In a flash of madness on that summers day, the intense fear I’d been living with for so long was suddenly out of my life. As my father was taken away in handcuffs, my stark reality was that a man’s life was lost … and mine spared. A wave of relief washed over me. My father was gone and I was safe. That sense of relief was a very heavy burden for me to carry. I was all of 16.
My father? He spent the next 28 years of his life in a prison cell dying there in August 2001. His punishment was justly deserved. He was never truly remorseful. He did, however, pay his debt to society. God rest his tormented soul.
For the next several years, my family and I were virtually numb. My mother, an amazing woman, was left alone to raise five children, ages nine to sixteen. Three daughters. Two sons. She did the very best she could. My beloved siblings and I did all we could do to make her life as easy as possible while she worked on an assembly line to put food on our table and a roof over our heads. Wounded children though we were, we worked to comfort and console each other through the tragic events we’d endured. That said, once our father had dramatically extricated himself from our lives, we never really talked about him. Lots of serious consequences as a result of not talking but that’s a subject for another time.
Needless to say, I was lost. But despite the emptiness I felt inside, I went through the motions and did the best I could do everyday.
Because of our situation at home I nearly didn’t finish high school. The emotional and financial burden weighed so heavily on my mother’s shoulders that she asked me to go to work to help support the family. Having lost a total of three semesters because of dad’s illness, I thought it might be the best answer for all of us. Besides, I struggled with the shame of having to look all my high school friends in the eye. In the end, I took a clerical job and managed to pull myself together enough to take a full load during the last half of my senior year and blessedly, finished school.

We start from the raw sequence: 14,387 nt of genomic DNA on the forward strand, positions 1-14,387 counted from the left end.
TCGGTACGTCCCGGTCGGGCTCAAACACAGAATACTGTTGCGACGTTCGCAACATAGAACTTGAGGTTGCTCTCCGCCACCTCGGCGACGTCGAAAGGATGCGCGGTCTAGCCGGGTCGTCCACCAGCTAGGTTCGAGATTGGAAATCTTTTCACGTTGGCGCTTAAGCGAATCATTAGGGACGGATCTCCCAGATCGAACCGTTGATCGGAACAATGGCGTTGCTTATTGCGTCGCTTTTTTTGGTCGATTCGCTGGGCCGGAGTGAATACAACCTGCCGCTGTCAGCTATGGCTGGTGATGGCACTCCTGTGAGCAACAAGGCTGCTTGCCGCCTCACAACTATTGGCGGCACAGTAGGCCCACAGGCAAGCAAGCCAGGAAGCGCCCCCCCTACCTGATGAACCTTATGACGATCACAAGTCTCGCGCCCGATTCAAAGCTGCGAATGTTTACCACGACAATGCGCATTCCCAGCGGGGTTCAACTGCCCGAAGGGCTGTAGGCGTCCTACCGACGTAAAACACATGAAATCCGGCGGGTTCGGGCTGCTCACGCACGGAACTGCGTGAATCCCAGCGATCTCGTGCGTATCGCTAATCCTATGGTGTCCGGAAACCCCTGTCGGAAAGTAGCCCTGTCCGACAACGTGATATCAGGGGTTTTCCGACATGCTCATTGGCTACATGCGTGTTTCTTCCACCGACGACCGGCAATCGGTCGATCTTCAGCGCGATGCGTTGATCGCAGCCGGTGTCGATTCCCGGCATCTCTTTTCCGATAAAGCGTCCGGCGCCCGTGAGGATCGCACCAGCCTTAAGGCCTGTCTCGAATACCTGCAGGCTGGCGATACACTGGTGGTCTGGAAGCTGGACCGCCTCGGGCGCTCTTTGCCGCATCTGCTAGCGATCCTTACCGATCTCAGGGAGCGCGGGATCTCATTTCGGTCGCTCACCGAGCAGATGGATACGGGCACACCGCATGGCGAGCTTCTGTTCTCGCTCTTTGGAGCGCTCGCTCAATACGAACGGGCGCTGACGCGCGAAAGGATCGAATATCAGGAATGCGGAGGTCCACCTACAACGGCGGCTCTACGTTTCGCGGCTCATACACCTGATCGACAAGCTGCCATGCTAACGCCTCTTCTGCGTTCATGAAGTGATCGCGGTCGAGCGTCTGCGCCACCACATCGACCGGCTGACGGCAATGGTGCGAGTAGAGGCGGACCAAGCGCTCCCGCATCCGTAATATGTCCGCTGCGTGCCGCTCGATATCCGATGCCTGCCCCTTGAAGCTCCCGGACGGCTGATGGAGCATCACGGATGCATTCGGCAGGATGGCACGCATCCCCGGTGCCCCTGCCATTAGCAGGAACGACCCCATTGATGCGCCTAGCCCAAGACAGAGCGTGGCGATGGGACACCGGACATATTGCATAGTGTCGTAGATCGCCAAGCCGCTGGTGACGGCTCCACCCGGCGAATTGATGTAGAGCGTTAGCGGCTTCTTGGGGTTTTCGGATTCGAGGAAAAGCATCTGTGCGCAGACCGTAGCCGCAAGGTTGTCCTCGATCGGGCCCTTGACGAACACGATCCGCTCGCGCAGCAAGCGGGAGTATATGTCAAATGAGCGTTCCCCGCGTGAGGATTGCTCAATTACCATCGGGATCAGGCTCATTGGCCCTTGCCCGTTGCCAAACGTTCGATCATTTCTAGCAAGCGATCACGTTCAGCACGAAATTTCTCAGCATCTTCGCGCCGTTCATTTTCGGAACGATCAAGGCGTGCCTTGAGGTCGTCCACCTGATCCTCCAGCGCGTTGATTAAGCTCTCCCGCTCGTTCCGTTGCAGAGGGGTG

After graduation, I got a better job with a manufacturing company that helped ease the anguish that had become my constant companion. The work kept me from ruminating over the events of my destroyed childhood. I was working. Earning money. Living my life the best I could. Learning to fit in and become like other people. It was there at that job that I got one of the most powerful lessons of my life. One that changed my thinking forever.
One afternoon a man walked by my desk and in passing said, “How are you doing today?” Having become like many of my co-workers I quickly said, “I’m not doing well at all! I’ve got a terrible headache and frankly I don’t feel so good.” He stopped. Turned around. And said, “Let me tell you something, young lady. When people ask you ‘how you’re doing?’ they really don’t care. If you’ve got a headache, take an aspirin. Don’t burden others with your problems.” And with that, he turned around and walked away.
I sat there stunned. Mouth ajar. Felt like someone hit me with a baseball bat and it hurt like hell. But I was 21 … and if ever I needed someone to tell me the honest to God truth about how life worked, this was a most opportune time to deliver the message. It turned out to be the best darn advice anyone had ever given me.
As a result, I’m not one to complain. Why burden others with my problems? People have enough of their own pressing issues with which to deal. Besides, have you ever met anyone that spends their life whining and complaining about every single little annoying thing? From hangnails to headaches, it’s just too much. Would that someone put an end to their miserable habit of complaining by doling out this ‘take an aspirin’ advice. BTW, if you’re one of those complaining types … consider yourself served. 🙂
So, the lesson here is, whether I was dealing with the tragedy of child abuse, or financial devastation, or heart-breaking circumstances revolving around illness and death, I’ve found it best to take an aspirin … and then do the work necessary to make the best of the situation at hand.
Take an aspirin. One very powerful lesson that has served me for a lifetime. And one that made all the difference in how my life turned out.
As to the man who dealt out the stern but sage advice? I’m no fool. I married him.